Wednesday, January 22, 2014

Let it go

I am so grateful to be a mom to two wonderful daughters, but I didn't realize until lately how difficult it can be. I'm sure parenting boys has it's own challenges which I'm blissfully unaware of, but parenting daughters is emotionally draining. Especially as these girls grow up and start to have all those crazy hormones running amok inside them. It seems like lately everything is a big issue that needs to be talked through, cried about or otherwise dealt with. Someday's it's very tiring and it challenges my patience. I know I've been exactly where they are and I remember how it can feel, but having all these years between then and now can skew my perspective.

As I've gotten older I've grown thicker and thicker skin, in that I don't care so much what others think. I mean, I care about others, but I don't stress out (too much) about what people will think of me if I do this or that. I still struggle with insecurity at times, but it use to cause me so much more anxiety. I know whose opinion matters and whose just really doesn't. I know what matters in life and who I am. I know it's something I've learned mainly through the hard knocks of life, and I wish I could just impart that wisdom directly into the tender hearts of my girls. I hate to see them going through the hard stuff in order to learn this.

Unfortunately, that's not the way it goes. And so lately it's come to my attention that both my beautiful girls are struggling with how they look. Kids can be so mean, both have had comments made to them 
at school about it. Now both of them are struggling with what they think of themselves and these particular comments. It seems to bother my eldest daughter more, I've caught her making comments about not liking her hair or that she's ugly. It's heartbreaking when all I see when I look at her is beauty.

And it doesn't matter how many times I tell her she's beautiful, if some kid at school called her ugly, it must be true. That's her logic and it kills me. I know she's not a minority, most girls at this awkward middle school age are struggling with how they look and how they are changing and they have no control over most of it. She's starting to care how her hair looks, what she's wearing, etc, and how she fits in. Some days it's hard for me to watch her go through this.

I just want them both to believe me when I tell them they are perfect just the way they are. And then I think about the times I've been critical of my own self, of my hair that has no body or super round face. And I wonder if my comment here or there about it has contributed to their views. I need to remind myself what I've been telling my girls lately, and that is this:

I am perfectly made. 

No, I'm not perfect, but I was made exactly this way. God intended me to have flat hair, to have a round face, to not be able to hold a note. And I like to ask the girls, "Does God make mistakes?". No, of course not, He's perfect. I love this verse:

For you created my inmost being;
you knit me together in my mother's womb.
I praise you because I am fearfully and wonderfully made;
your works are wonderful,
I know that full well.
My frame was not hidden from you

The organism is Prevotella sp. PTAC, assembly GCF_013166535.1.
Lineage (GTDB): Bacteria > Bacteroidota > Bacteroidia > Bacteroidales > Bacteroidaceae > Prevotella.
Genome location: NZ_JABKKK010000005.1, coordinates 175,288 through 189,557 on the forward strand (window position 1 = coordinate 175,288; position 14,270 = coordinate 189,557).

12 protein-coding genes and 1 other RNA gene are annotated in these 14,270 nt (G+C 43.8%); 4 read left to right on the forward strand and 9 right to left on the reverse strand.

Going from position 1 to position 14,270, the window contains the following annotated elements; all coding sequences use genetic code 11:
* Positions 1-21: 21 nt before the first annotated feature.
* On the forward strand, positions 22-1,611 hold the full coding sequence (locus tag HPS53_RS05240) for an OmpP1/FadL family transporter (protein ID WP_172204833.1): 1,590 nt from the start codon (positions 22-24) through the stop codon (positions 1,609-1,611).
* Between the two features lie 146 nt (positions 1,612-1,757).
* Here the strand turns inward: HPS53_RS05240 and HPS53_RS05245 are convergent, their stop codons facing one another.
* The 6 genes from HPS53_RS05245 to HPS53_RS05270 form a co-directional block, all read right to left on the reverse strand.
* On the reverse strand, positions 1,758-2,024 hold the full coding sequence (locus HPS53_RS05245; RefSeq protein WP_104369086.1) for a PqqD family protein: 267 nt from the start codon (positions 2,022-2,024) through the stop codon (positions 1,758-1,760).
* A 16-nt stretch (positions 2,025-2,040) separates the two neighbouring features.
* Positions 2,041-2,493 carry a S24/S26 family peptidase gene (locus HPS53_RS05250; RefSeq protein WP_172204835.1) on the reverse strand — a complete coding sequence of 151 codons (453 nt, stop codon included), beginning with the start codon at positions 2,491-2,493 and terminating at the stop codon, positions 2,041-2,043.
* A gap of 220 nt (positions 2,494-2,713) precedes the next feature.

when I was made in the secret place.
When I was woven together in the depths of the earth,
your eyes saw my unformed body.
All the days ordained for me were written in your book
before one of them came to be.
Psalm 139:13-16

If God created the whole earth and all it's intricacies like the water cycle and weather and seasons and didn't mess up that, don't you think He could handle us? Yep. He did. He made each and every one of us exactly the way He wanted us to be, and like it says in Genesis 1:31, "God saw all that he had made and it was very good." He didn't scrap us and start over, He wanted us exactly the way we are. That's encouraging and refreshing for me to remember, and I hope I can help instill that truth in my own girls' hearts.

Even knowing how God views us, it can be hard to take the mean comments from others or even ourselves. I tried to explain to the girls to just let those mean words go, and not to dwell on them. But I think that's a lesson that's learned the hard way as well. Someone posted this video on Facebook fairly recently and I think it speaks volumes to the whole idea of just letting those things go.

I told the girls about it, but they haven't actually watched it yet. I think I'm going to show them this afternoon, and hopefully it can help them see how important it is to just let it go.

1 comment:

  1. i love this!!! i struggle with this as well.. not so much ZOey worrying about her looks yet, but its amazing how into it she is.. every time i am getting ready to go somewhere or do something she will say you look beautiful momma.. and i have to stop and think.. wow it's amazing how those precious little eyes see us! Kids are so mean at school and I hate that.. your daughters are absolutely perfect. i wish i could give a talk to all of them at school.. i have read so many times that from a very little age they start seeing themselves as we do our own ... So i am soo careful, that even though i dont think I am beautiful, i try to never put myself down infront of her.. Our girls need to know they are perfect and wonderfully made just like you said!!!


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